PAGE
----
GENEVA - The UN Human Rights Office is calling on Yemen’s Appellate Court to dismiss the death sentences handed down on 30 people earlier this week by the Houthi authorities in the capital Sana’a.
Most of the 30 men sentenced to death are academics, students and politicians. The UN human rights office says they have been affiliated with the Islah party, a group that has been critical of the Houthis.
The Houthi rebels, believed to be backed by Iran, have been at war with the Saudi-backed Government of Yemen for more than four years.
Human rights spokeswoman, Ravina Shamdasani says the men have been languishing in prison since their arrest in 2016. She says they were charged in 2017. While they have had dozens of hearings in court since then, she says none has been able to present a proper defense.
“The arrests also took place without warrants for the most part and they were held without being brought to a court for several months or up to a year in many cases…And suddenly, in fact it came as a surprise to all of us," said Shamdasani. "Suddenly on Tuesday, the court read out the judgement and the convictions and the sentencing.”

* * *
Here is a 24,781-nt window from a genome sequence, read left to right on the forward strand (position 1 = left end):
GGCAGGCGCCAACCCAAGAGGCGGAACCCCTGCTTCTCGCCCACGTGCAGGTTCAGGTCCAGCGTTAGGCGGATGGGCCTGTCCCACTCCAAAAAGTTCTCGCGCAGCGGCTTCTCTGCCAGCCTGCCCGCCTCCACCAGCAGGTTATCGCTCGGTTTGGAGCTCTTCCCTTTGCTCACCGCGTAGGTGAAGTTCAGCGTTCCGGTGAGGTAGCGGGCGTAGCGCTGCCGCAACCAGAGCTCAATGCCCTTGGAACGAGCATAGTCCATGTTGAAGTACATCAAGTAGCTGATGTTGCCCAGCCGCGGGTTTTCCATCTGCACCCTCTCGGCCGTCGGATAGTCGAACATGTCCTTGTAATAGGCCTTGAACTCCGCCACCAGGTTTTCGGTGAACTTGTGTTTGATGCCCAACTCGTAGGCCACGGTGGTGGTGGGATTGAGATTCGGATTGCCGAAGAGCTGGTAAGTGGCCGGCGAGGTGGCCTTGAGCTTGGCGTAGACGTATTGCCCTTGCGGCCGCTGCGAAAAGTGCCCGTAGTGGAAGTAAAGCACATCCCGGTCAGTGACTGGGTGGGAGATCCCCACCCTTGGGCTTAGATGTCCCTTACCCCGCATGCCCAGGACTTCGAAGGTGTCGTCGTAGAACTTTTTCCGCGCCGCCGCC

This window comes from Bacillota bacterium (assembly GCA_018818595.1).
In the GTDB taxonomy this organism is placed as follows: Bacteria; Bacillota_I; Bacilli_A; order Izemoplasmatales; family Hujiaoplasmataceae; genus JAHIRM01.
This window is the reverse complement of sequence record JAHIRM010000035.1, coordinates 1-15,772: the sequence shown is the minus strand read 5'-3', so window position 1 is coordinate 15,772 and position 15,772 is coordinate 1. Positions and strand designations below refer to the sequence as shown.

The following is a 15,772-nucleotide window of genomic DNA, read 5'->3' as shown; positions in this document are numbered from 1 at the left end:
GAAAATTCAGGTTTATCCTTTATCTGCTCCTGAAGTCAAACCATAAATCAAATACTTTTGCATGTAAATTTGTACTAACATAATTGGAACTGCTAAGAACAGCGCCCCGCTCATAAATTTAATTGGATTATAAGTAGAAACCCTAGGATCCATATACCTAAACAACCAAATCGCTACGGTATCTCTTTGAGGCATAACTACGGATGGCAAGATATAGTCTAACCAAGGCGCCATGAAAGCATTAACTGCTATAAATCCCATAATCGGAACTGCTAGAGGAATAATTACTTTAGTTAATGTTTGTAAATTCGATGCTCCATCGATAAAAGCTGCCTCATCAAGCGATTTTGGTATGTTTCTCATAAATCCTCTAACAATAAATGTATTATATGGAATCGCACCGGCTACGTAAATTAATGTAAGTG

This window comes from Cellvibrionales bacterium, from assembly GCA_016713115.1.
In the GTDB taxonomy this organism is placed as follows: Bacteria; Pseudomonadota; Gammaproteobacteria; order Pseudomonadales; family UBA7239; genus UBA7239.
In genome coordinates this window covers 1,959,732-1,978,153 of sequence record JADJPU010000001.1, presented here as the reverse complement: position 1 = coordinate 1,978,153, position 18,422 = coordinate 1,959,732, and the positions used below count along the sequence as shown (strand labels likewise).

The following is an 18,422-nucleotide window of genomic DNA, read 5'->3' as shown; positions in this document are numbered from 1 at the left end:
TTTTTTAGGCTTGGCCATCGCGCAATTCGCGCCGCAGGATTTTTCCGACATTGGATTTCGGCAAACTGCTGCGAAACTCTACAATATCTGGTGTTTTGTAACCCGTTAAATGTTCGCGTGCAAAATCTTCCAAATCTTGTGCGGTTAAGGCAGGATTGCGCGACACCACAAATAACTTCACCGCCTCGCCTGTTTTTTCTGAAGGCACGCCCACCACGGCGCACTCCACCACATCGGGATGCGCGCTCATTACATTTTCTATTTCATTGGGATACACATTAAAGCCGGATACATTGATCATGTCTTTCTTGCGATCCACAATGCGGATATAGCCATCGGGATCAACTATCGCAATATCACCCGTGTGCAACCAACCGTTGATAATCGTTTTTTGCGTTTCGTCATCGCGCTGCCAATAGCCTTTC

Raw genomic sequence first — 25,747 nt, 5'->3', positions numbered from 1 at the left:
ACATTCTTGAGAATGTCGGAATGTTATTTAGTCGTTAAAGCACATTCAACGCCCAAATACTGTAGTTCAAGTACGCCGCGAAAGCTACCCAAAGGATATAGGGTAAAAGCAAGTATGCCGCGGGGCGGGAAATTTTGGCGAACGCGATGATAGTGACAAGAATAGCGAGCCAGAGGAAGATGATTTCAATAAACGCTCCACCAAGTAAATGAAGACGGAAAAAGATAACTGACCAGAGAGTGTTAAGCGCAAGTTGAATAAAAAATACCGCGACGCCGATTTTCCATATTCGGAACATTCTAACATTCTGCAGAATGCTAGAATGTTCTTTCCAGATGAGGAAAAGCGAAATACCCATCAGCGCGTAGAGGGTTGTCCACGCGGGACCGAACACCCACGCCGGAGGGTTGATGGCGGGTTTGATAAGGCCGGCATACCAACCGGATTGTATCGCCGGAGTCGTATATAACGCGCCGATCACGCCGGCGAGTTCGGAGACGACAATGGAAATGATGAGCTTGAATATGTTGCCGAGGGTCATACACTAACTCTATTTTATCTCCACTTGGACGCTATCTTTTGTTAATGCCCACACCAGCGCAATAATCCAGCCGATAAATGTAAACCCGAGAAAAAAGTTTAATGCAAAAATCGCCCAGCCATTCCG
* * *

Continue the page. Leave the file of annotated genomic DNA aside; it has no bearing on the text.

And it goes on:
The 30 men are charged with allegedly participating in an organized armed group with the intention of carrying out criminal, violent acts against Houthi affiliated committees and personnel. Shamdasani says the convictions and sentences reportedly will be appealed.
“This is why we felt it important to come out now and speak about the high likelihood that many of these charges are politically motivated, that there are very credible allegations of torture and ill-treatment," said Shamdasani. "Our colleagues on the ground in Yemen have been able to interview some of the detainees and their families and to document these allegations.”
Shamdasani says it is clear the defendants have been denied their right to a fair trial and due process. She says the court should dismiss any politically motivated charges and abide by international fair trial standards.